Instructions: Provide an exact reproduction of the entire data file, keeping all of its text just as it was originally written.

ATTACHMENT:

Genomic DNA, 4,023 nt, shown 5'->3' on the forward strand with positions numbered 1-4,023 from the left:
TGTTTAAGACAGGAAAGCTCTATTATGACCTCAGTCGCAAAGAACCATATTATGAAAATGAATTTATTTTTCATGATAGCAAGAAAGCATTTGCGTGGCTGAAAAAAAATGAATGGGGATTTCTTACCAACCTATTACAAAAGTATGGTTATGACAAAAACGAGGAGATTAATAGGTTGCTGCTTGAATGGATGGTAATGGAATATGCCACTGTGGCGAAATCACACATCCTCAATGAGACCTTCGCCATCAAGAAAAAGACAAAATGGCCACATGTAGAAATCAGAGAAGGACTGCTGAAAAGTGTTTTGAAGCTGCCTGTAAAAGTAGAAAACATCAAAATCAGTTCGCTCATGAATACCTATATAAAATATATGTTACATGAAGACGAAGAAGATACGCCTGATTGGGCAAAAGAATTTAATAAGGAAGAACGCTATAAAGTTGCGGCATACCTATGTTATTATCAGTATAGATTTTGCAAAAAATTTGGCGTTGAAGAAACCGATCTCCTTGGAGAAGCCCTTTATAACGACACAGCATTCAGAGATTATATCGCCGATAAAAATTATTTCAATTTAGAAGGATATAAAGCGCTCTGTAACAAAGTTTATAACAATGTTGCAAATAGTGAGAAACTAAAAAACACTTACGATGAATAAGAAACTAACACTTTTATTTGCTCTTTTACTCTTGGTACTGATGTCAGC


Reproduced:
Genomic DNA, 4,023 nt, shown 5'->3' on the forward strand with positions numbered 1-4,023 from the left:
TGTTTAAGACAGGAAAGCTCTATTATGACCTCAGTCGCAAAGAACCATATTATGAAAATGAATTTATTTTTCATGATAGCAAGAAAGCATTTGCGTGGCTGAAAAAAAATGAATGGGGATTTCTTACCAACCTATTACAAAAGTATGGTTATGACAAAAACGAGGAGATTAATAGGTTGCTGCTTGAATGGATGGTAATGGAATATGCCACTGTGGCGAAATCACACATCCTCAATGAGACCTTCGCCATCAAGAAAAAGACAAAATGGCCACATGTAGAAATCAGAGAAGGACTGCTGAAAAGTGTTTTGAAGCTGCCTGTAAAAGTAGAAAACATCAAAATCAGTTCGCTCATGAATACCTATATAAAATATATGTTACATGAAGACGAAGAAGATACGCCTGATTGGGCAAAAGAATTTAATAAGGAAGAACGCTATAAAGTTGCGGCATACCTATGTTATTATCAGTATAGATTTTGCAAAAAATTTGGCGTTGAAGAAACCGATCTCCTTGGAGAAGCCCTTTATAACGACACAGCATTCAGAGATTATATCGCCGATAAAAATTATTTCAATTTAGAAGGATATAAAGCGCTCTGTAACAAAGTTTATAACAATGTTGCAAATAGTGAGAAACTAAAAAACACTTACGATGAATAAGAAACTAACACTTTTATTTGCTCTTTTACTCTTGGTACTGATGTCAGC